As the amount of available information increases, new problems arise as people are finding it hard to select the items they actually want to see or use. This is where the recommender system comes in. They help us make decisions by learning our preferences or by learning the preferences of similar users.

They are used by almost every major company in some form or the other. Netflix uses it to suggest movies to customers, YouTube uses it to decide which video to play next on autoplay, and Facebook uses it to recommend pages to like and people to follow.

This way recommender systems have helped organizations retain customers by providing tailored suggestions specific to the customer’s needs. According to a study by McKinsey, 35 percent of what consumers purchase on Amazon and 75 percent of what they watch on Netflix come from product recommendations based on such algorithms.

Netflix - Product recommender systems
Audience watch Netflix and Youtube on recommendations – Recommender systems

Recommender systems can be classified under 2 major categories: Collaborative Systems and Conent-Based Systems.

Collaborative systems

Collaborative systems provide suggestions based on what other similar users liked in the past. By recording the preferences of users, a collaborative system would cluster similar users and provide recommendation based on the activity of users within the same group.

Content-based systems

Content-Based systems provide recommendation based on what the user liked in the past. This can be in the form of movie ratings, likes and clicks. All the recorded activity allows these algorithms to provide suggestions on products if they possess similar features to the products liked by the user in the past.

Content based system
Content based system provide recommendation based on user’s liked content in the past
A hands-on practice, in R, on recommender systems will boost your skills in data science by a great extent. We’ll first practice using the MovieLens 100K Dataset which contains 100,000 movie ratings from around 1000 users on 1700 movies. This exercise will allow you to recommend movies to a particular user based on the movies the user has already rated. We’ll be using the recommender lab package which contains a number of popular recommendation algorithms.

After completing the first exercise, you’ll have to use recommender lab to recommend music to the customers. We use the last.fm dataset that has 92,800 artist listening records from 1892 users. We are going to recommend artists to a user that the user is highly likely to listen.

Install and import required libraries

library(recommenderlab)
library(reshape2)

Import data

The recommenderlab frees us from the hassle of importing the MovieLens 100K dataset. It provides a simple function below that fetches the MovieLens dataset for us in a format that will be compatible with the recommender model. The format of MovieLense is an object of class “realRatingMatrix” which is a special type of matrix containing ratings. The data will be in form of a sparse matrix with the movie names in the columns and User IDs in the rows. The interaction of User ID and a particular movie will provide us the rating given by that particular user from a scale of 1-5.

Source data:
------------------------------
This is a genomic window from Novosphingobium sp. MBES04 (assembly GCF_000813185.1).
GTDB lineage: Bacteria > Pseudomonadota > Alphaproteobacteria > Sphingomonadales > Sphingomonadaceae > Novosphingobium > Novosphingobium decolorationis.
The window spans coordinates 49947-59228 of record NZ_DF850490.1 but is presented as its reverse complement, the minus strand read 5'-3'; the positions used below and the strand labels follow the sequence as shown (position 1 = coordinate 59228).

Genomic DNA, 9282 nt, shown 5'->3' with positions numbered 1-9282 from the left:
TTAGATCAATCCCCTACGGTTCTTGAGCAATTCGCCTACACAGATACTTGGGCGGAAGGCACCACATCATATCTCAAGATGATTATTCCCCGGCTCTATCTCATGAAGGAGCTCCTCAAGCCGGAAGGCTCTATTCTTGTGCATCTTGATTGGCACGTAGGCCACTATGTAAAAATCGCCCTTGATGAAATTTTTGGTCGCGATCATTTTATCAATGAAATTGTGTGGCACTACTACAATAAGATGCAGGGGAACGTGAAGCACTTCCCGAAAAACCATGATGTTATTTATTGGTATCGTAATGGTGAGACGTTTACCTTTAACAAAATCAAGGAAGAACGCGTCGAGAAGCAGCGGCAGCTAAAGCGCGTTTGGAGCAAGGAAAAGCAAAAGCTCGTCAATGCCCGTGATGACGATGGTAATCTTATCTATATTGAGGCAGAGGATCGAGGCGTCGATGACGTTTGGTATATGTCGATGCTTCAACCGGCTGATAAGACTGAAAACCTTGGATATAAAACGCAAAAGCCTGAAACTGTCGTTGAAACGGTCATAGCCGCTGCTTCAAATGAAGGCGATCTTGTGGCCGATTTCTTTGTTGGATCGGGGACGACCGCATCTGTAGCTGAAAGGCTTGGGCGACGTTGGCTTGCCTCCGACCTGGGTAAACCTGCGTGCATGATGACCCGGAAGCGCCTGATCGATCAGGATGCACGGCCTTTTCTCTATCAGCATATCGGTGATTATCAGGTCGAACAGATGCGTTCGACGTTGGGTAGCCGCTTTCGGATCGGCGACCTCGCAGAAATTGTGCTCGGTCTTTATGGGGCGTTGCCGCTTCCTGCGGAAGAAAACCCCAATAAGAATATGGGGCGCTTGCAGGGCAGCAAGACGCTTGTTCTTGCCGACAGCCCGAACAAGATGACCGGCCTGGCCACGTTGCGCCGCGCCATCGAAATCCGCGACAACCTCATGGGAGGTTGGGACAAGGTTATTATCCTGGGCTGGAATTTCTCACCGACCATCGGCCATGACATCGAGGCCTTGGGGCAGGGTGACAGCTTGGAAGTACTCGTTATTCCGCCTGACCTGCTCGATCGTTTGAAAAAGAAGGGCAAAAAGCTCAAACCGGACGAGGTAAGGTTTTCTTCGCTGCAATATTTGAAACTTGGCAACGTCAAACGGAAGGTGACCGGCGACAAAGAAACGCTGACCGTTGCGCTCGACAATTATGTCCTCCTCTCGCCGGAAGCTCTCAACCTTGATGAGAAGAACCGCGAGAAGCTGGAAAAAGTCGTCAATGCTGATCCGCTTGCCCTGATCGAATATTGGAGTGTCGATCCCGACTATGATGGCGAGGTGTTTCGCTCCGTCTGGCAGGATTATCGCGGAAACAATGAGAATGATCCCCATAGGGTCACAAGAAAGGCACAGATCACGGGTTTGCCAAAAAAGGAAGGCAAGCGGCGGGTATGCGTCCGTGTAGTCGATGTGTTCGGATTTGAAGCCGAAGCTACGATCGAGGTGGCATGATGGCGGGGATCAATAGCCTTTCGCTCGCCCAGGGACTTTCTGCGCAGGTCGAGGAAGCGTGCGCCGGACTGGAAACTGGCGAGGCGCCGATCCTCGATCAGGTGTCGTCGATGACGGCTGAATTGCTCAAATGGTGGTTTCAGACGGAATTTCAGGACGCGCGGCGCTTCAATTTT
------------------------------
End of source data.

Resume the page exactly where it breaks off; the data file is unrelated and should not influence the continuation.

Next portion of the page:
As you will see in the output after running the code below, the MovieLense matrix will consists of 943 users (rows) and 1664 movies (columns) with overall 99392 ratings given.

data("MovieLense")
MovieLense
Rating matrix

Data summary

By running the code below, we will visualize a small part of the dataset for our understanding. The code will only display the first 10 rows and 10 columns of our dataset. You can notice that the scores given by the users are integers ranging from 1-5. You’ll also note that most of the values are missing (marked as ‘NA’) indicating that the user hasn’t watched or rated that movie.

ml10 <- MovieLense[c(1:10),]
ml10 <- ml10[,c(1:10)]
as(ml10, "matrix")
MovieLense data matrix
MovieLense data matrix of 100 rows and 100 columns

With the code below, we’ll visualize the MovieLens data matrix of the first 100 rows and 100 columns in the form of a heatmap. Run this code to visualize the movie ratings with respect to combination of respective rows and columns.

image(MovieLense[1:100,1:100])
heatmap
Visualize movie ratings in the form of heatmap

Train

We will now train our model using recommenderlab‘s Recommender function below. The function learns a recommender model from the given data. In this case our data is the MovieLens data. In the parameters, we are going to specify one of the several algorithms offered by recommenderlab for learning. Here we’ll choose UBCF – User based Collaborative-Filtering. Collaborative filtering uses given rating data by many users for many items as the basis for predicting missing ratings and/or for creating a top-N recommendation list for a given user, called the active user.

train <- MovieLense
our_model <- Recommender(train, method = "UBCF")
our_model #storing our model in our_model variable

Collaborative filtering

Predict

We will now move ahead and create predictions. From our interaction matrix which is in our dataset MovieLens, we will predict the score for the movies the user hasn’t rated using our recommender model and list the top scoring movies that our model scored. We will use recommenderlab’s predict function that creates recommendations using a recommender model, our_model in this case, and data about new users.